We didn’t need a story about a woman who was raped by demons – told to us by the daughter that was produced from that rape – in Diablo III.  They could have left out the journal entirely.  The player would see Lady Victoria getting attacked by demons, would hear her say that she has had her humanity stripped from her, and conclude that was due to the magic the demons were throwing at her.


  1. i don’t agree at all, rape is a horrible brutal thing, it’s used as a weapon in human wars but DEMONS wouldn’t stoop to that level ? the butcher is known to paint rooms in the blood and entrails of the ones he murdered, angels have been ,known to have their wings torn off, their skins stretched and mutilated and then have their eyelids removed only to be placed in a room of mirrors so they have to watch their disfigured body for the rest of eternity but hey rape is off limits… of course it’s horrible, that’s what demons do. you expect them to murder an mutilate men but go “oh apologies, i didn’t see you were a woman, go right along ma’am, sorry to have disturbed you.”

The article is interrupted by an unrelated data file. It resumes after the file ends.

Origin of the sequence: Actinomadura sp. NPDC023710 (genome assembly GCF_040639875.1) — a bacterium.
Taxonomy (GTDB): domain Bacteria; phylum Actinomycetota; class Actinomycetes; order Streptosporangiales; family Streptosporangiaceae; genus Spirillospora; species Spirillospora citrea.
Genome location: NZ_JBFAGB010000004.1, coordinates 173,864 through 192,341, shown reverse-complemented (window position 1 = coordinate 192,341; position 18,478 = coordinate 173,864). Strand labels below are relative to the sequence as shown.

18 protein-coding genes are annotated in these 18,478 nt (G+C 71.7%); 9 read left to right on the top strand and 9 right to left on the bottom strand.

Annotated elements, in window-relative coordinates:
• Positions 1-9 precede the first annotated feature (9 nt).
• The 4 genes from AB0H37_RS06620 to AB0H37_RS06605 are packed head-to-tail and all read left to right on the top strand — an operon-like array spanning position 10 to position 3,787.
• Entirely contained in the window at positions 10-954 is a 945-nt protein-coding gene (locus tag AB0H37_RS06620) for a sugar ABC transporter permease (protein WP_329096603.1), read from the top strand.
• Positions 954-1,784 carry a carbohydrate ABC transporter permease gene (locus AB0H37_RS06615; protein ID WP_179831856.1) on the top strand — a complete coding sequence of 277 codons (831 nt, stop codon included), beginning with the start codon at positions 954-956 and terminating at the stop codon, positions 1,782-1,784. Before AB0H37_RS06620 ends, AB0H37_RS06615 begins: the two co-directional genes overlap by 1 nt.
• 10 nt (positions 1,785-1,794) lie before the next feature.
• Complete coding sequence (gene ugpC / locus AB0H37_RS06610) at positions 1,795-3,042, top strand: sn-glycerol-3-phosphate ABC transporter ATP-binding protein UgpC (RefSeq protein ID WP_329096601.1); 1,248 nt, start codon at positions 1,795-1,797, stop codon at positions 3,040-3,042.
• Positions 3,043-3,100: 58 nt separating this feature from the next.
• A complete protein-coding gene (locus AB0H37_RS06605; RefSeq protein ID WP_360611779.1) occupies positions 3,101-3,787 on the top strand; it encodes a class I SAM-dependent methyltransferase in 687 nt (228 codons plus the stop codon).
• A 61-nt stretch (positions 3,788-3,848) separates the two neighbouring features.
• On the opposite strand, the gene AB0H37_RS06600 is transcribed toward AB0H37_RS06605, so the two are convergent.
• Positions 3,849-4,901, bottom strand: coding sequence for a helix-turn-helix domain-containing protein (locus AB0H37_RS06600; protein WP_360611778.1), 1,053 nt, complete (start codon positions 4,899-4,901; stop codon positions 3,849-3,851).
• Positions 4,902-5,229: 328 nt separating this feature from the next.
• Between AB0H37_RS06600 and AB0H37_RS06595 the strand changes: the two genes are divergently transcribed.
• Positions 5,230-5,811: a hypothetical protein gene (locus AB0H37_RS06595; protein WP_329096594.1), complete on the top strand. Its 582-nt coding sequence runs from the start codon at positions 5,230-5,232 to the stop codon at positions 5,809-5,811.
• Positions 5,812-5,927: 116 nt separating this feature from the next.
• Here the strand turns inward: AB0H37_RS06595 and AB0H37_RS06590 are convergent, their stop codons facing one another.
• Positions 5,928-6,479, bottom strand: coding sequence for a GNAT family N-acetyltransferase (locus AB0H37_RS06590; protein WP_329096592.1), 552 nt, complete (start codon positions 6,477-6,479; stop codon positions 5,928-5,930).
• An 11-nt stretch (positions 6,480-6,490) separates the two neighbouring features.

1. Technicalotaku,

      You have missed the point. I’m not sure if you finished reading the post I wrote, so I will reiterate. All of the humans on Sanctuary are a mixture of angel and demon. It is the main concept that holds together the story line in Act V. Anyone who plays through the storyline option in Diablo III can pick up that piece of the story. (It might not be as obvious to players who skip the storyline and only play in Adventure mode).

      It appears that you may have read The Sin War trilogy by Richard Knack. The angel you are describing that had his wings torn off etc., was Inarius. If so, then you have a second lore resource that points out that all the people in Sanctuary are a mixture of angels and demons. Inarius and Lilith were the first to create hybrid children.

      As such, there is no reason for the game to include a side story that reveals to the player that Lady Victoria is the product of rape – which involved a demon attacking and raping her mother. If Lady Victoria would have been born from a consenting sexual experience, between her mother and another human – she STILL would have been part angel and part demon.